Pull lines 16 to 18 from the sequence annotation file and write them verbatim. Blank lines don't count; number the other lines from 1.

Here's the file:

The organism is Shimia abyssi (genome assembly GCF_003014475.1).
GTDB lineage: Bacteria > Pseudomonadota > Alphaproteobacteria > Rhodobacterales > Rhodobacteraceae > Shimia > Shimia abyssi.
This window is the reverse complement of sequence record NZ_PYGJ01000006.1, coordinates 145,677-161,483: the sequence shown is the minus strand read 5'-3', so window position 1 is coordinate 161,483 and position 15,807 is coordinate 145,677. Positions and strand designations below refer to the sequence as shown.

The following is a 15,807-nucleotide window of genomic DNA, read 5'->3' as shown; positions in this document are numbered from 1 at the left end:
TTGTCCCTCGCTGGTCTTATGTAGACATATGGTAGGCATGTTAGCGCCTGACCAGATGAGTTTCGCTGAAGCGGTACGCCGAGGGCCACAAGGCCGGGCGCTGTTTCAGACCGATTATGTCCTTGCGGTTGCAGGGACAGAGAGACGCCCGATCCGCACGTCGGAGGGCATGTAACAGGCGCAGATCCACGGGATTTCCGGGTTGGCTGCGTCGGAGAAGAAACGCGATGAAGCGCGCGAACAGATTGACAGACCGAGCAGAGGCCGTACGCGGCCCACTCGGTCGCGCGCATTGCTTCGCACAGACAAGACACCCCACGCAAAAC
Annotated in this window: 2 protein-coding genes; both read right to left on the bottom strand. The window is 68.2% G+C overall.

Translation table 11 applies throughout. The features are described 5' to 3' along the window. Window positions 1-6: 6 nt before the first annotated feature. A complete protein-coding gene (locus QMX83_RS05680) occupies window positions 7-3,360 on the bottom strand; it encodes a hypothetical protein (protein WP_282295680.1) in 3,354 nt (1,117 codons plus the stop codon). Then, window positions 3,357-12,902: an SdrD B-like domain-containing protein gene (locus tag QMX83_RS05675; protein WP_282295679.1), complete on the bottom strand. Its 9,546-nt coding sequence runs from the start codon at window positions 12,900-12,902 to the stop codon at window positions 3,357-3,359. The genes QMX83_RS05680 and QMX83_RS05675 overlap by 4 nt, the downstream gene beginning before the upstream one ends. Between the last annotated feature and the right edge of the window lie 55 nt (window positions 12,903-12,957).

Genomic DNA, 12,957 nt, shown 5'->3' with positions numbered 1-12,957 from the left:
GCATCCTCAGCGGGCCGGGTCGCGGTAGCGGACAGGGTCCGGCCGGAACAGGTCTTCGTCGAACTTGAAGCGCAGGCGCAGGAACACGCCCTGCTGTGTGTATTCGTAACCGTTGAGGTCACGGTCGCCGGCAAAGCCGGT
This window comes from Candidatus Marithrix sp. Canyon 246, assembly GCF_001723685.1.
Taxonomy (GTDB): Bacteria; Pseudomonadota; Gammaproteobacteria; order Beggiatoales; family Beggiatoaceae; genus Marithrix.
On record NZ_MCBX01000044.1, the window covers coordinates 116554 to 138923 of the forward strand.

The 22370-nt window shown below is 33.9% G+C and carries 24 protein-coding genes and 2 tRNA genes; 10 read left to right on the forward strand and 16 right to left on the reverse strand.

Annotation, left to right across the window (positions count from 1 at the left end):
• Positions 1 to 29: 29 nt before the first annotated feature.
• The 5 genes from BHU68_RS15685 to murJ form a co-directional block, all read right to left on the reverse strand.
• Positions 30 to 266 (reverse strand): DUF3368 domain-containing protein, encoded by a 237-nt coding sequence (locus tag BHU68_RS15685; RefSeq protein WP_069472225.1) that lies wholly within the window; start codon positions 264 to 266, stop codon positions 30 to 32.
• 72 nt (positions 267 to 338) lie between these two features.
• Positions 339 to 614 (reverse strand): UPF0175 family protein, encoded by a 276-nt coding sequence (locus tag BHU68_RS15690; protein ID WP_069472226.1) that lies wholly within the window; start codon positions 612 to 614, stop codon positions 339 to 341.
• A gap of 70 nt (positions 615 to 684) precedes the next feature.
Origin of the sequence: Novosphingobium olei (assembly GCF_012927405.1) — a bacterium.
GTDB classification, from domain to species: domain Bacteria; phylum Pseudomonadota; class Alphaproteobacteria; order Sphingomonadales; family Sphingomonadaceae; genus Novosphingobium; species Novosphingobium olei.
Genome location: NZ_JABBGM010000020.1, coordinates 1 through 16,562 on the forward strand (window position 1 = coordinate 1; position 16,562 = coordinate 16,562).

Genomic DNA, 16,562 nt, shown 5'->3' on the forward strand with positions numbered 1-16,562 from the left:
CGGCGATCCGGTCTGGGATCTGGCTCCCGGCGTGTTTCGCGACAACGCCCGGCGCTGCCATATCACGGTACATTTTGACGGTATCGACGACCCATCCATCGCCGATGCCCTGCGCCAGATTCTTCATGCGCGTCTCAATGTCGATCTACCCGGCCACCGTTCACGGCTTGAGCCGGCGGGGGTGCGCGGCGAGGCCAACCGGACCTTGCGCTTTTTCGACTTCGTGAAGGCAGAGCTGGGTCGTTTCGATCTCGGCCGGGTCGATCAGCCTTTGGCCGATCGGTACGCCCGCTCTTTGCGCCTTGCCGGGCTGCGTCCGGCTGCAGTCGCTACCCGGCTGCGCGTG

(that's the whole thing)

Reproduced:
• The 5 genes from BHU68_RS15685 to murJ form a co-directional block, all read right to left on the reverse strand.
• Positions 30 to 266 (reverse strand): DUF3368 domain-containing protein, encoded by a 237-nt coding sequence (locus tag BHU68_RS15685; RefSeq protein WP_069472225.1) that lies wholly within the window; start codon positions 264 to 266, stop codon positions 30 to 32.
• 72 nt (positions 267 to 338) lie between these two features.